lazy jacks mast height

IS it neccessary to build the mast a little higher to run lazy jacks on a lug rig?


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RE: lazy jacks mast height

No, mast height is an important part of the design of the boat itself.  You don't want to accidentally overload the mast partners and base. 

As a general rule, lazy jacks go 2/3rds of the way up the mast (for sloops).  Lug rigs might require you to go higher, but the additional yard helps. 

Maybe do a quick Google image search and look at the scale of what others have done with their lug rigs.

RE: lazy jacks mast height

Have a look at this video:

https://youtu.be/KQqxOofndjs

...of a Gig Harbor fiberglass SCAMP.  The balanced lugsail is rigged with lazyjacks (which also act as topping lifts the way they've rigged it here).  As you can see, the lazyjacks appear to be rigged from points (port and starboard) just above or below the halyard, hard to tell exactly which in this video.  The point is, there's no need for a taller mast.  Even with a gaff sail, which already has a taller mast on account of needing more hoist for the peak halyard, the upper ends of the lazyjacks wouldn't be located very far above the upper range of the gaff saddle.

The point here is that there's no need for a taller mast; all you'd need to do is rig the upper ends of the lazyjacks somewhere above where the yard bears against the mast when fully hoisted.  You'd also want to rig some sort of parrel on the boom to keep the whole business level once the halyard is slacked off.  A parrel on the yard might also be needed to keep it from kiting off and getting the heel of the yard fouled outside the lazyjacks, hard to tell.

The real question here is whether you really want lazyjacks at all.  What boat are you thinking of here?  I have a Passagemaker Dinghy with the lug rig, and I do not feel like her 62 square foot sail would benefit from the added complication.  In fact, it would probably make the sail handling more difficult, which is, it is child's play to set or strike the sail once one has the hang of doing it quickly.

.....Michael

RE: lazy jacks mast height

I played with Lazy Jacks on the Lug sail for my NE Dory.  I’m so far from an expert it’s downright scary, but I didn’t find them helpful. I ran the extra line through a fairlead set on the very top of my mast. The Lazy Jacks to me just got in the way. If I need to reef I just drop the sail down into the boat and reef the sucker.  Most of the time I have reefed before I even leave the dock.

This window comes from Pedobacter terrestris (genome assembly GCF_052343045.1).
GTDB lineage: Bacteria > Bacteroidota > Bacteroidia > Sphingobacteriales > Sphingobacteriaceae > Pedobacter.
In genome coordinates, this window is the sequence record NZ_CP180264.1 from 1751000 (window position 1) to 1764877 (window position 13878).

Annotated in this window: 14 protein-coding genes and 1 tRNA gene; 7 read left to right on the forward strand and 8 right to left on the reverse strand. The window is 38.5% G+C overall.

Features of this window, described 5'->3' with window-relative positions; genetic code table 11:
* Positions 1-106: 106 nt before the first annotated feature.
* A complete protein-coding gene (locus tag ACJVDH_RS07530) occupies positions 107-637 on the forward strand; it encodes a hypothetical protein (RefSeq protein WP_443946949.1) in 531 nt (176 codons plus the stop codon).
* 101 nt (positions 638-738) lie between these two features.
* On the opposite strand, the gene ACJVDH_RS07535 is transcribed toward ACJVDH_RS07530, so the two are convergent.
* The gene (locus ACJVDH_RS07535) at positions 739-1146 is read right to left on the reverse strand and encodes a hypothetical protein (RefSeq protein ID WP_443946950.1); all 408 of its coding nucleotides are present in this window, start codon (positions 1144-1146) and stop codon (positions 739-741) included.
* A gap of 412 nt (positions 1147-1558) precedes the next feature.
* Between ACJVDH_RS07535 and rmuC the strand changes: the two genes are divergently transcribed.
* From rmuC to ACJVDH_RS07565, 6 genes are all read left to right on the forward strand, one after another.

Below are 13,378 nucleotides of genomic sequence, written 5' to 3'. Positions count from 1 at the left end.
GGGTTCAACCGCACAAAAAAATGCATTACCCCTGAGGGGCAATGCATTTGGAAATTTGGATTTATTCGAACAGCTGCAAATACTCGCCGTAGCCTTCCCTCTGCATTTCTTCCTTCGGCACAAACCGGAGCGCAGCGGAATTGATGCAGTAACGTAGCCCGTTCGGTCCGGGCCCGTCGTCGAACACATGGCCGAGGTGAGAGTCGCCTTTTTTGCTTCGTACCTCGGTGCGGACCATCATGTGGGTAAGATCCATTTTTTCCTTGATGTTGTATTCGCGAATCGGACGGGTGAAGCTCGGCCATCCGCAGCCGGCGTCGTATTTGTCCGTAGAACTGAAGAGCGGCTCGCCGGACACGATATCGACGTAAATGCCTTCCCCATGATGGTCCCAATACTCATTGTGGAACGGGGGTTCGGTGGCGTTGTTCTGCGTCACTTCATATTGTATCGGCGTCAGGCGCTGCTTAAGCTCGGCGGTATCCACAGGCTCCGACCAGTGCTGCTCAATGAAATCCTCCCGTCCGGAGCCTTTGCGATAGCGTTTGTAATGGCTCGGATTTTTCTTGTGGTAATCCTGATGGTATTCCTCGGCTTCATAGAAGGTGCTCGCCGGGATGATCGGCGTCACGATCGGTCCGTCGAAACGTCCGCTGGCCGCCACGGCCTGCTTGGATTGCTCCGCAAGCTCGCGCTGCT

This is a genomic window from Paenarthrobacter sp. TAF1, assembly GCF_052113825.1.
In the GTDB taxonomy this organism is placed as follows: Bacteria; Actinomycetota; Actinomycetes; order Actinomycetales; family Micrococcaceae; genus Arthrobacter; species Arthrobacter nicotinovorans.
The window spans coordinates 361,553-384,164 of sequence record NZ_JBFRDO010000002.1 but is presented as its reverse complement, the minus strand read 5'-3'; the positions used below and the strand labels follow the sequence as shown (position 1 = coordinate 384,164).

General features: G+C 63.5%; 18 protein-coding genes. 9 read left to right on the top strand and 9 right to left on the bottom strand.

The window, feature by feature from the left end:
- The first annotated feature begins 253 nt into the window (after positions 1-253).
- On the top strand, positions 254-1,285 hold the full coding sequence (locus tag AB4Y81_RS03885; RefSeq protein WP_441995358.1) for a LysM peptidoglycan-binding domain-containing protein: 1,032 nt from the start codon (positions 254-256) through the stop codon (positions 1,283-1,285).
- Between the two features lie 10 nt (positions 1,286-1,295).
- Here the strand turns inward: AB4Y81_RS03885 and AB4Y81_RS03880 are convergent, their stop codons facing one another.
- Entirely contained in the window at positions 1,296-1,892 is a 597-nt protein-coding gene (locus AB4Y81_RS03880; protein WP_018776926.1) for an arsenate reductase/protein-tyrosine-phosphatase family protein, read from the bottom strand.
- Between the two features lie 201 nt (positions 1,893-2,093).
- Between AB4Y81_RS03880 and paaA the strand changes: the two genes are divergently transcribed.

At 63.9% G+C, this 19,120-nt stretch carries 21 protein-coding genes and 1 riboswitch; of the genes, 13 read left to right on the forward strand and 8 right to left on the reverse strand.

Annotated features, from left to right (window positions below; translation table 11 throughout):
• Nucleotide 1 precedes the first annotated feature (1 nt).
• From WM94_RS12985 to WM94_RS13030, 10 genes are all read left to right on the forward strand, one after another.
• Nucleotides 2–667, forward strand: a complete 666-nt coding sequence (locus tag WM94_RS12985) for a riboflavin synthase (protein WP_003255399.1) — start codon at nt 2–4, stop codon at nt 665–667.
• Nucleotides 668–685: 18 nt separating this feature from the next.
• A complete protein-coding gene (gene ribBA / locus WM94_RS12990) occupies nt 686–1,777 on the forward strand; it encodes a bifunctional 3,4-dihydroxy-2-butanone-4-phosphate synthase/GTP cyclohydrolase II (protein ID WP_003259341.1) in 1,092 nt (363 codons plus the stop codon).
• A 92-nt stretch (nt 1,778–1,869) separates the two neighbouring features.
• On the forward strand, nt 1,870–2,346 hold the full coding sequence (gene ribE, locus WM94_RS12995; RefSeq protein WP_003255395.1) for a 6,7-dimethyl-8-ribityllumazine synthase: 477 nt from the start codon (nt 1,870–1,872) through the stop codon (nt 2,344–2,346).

RE: lazy jacks mast height

The lazyjacks on my Faering Cruiser are extremely convenient, especially when dropping the sails while out on the water. They also keep the boom out of the way while rowing.

Laszlo

  

RE: lazy jacks mast height

Oh, yes, Laszlo is right...I should have thought of the Faering Cruiser as a perfect example of simple lazyjacks for a balanced lug--and one where, I've no doubt, they are absolutely necessary.  With a sail that big (125 sq. ft. vs. PMD's 62) and with spars too long to quickly bundle away out of the wind given the deck arrangement, you'd need those lazyjacks...or you'd need several decidedly un-lazy Jack Tars aboard to manhandle the thing in any sort of breeze!

Anyway, to the original question, it can be seen in the many splendid photos of Faering Cruiser that rigging lazyjacks on a balanced lug wouln't require additional mast height.

Laszlo, is there a video of you lowering the sail out there somewhere which might help illustrate the technique and how the lazyjacks play into it?

.....Michael

P.S.  That Faering Cruiser of yours is a lovely boat, by the way.  If I ever wanted another trailer boat, I'd have to give that design some serious consideration.  Be a swell way to cruise the islands of Georgian Bay, the coastal waters of North Carolina, the shallow waters of Florida's Big Bend, Kentucky Lake, and many other places to which I've been with other boats, never mind the countless other places of which I've only dreamed...so far.  <;-)

 

RE: lazy jacks mast height

   Thanks for the replies,once I get her on the water l'll see how hard it is to deal with the sail. The fewer lines the better for me

RE: lazy jacks mast height

Gramps,

No video, but there's almost nothing to film. Step 1 - tighten up the lazyjacks by pulling a single lanyard through a cam cleat. Step 2 - release the sail by uncleating the main halyard,

That's it. The sail comes down between the lazyjacks and is ready for furling, reefing, whatever.

Going the other way is just as easy. Pull the main halyard until the yard is where you want it and cleat it. Loosen the lazyjack halyard.

Laszlo

 

RE: lazy jacks mast height

  I will just add that adding the lazyjacks made sailing solo markedly better.  I can drop the sail in seconds without having to keep it from swinging off the side of the boat. It is also held off the thwarts and can be easily raised to allow rowing. I have led my lines (downhaul, halyard, and lazyjack halyard) through blocks and cleats on the mast thwart which signifacantly reduces any confusion over which line is which; they are also different colors.  Barry

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